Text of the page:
Ground-breaking discoveries in science, navigation, and art; a dramatic shift in religious thought; and a rediscovery of classical texts and classical architecture all
shaped the Renaissance era. In poetry, politics, and plays, this inflection point in history saw the founding of our modern understanding of individual worth and identity, of religion and repression.
Renaissance Studies is a unique interdisciplinary program that combines academic learning with understanding through experience and active participation. Students will explore how we have come to know ourselves as ethical, creative, and self-creating beings in a complex, often confounding, world.
Students will acquire knowledge of terminology, research methods, and library reference tools while developing skills in organization, critical and logical thinking, and good, clear writing.
In this major, special attention is given to the development of Renaissance drama. The Blackfriars Playhouse, located just two blocks from campus, offers Renaissance Studies students at Mary Baldwin College opportunities unavailable elsewhere. Students can study in an active, professional theatre devoted to the performance of Renaissance drama and can learn experientially through face-to-face talks with the actors and directors, guided tours of the playhouse, and live interaction with MBC professors at plays.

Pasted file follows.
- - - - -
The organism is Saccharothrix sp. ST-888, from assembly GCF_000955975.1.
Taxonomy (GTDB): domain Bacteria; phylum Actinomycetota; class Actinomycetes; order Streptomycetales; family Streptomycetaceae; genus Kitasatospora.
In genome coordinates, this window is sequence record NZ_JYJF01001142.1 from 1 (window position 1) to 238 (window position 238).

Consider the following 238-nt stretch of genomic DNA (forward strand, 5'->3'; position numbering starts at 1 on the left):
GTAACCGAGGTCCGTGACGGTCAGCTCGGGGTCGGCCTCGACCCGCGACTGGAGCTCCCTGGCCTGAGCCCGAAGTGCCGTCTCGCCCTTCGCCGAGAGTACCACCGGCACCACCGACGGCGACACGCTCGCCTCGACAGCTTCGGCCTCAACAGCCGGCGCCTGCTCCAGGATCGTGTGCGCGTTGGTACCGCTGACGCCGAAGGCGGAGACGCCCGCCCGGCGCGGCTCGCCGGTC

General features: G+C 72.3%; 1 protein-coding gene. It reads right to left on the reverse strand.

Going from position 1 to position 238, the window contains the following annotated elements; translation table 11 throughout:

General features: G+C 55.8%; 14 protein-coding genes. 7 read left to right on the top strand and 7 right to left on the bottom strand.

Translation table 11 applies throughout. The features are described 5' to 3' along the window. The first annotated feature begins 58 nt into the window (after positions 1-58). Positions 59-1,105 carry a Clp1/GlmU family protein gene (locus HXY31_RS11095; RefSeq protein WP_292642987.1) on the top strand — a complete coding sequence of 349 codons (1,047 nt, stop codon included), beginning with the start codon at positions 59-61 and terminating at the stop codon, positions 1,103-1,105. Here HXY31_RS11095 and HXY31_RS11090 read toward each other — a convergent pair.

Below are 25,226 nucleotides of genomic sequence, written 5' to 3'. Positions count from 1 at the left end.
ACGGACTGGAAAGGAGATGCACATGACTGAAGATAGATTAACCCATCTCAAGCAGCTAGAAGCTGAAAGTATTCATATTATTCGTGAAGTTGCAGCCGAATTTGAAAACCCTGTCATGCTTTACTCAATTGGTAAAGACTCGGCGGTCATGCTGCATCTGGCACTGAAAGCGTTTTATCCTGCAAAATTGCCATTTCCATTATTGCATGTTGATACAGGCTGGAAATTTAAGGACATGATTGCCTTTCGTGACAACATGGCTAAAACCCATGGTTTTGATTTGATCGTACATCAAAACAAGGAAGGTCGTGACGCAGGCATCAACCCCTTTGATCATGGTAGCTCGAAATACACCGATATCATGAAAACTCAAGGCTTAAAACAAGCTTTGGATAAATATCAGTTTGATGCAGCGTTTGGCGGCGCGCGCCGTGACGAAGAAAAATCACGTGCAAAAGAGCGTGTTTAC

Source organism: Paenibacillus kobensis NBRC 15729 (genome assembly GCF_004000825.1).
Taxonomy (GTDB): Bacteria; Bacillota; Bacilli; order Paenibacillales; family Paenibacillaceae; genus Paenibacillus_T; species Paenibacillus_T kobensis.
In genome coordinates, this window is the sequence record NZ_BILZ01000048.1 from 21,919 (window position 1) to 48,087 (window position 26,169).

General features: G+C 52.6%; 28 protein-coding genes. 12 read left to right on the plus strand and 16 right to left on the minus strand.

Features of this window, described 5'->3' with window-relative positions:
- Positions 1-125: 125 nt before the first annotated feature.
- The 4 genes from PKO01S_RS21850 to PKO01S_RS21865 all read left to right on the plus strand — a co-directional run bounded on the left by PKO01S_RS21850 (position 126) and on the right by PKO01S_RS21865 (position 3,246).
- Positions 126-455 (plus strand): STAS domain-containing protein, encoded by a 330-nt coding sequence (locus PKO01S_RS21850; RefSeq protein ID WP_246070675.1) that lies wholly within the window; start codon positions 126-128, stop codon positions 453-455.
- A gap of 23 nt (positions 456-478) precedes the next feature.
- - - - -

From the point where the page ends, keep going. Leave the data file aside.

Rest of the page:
The Renaissance Studies major can also partner with History, Art History, English, or Theatre as a double major to prepare students in an innovative way for careers in law, teaching, directing or acting, scholarship, editing, and publishing. All Renaissance Studies students will work with MBC graduate students as well as professors who are active scholars, writers, and directors.
Students can pursue a BA with a major in Renaissance Studies.
Renaissance Studies is available through the College for Women and Adult Degree Program in Staunton.
New course offering for Spring 2015
REN 228: Renaissance Cities: Rome
Deming 105, TTh 1:25-2:40 Counts for Research credit and for Themes (approval pending)
Taught by Dr. Sara N. James. Professor of Art History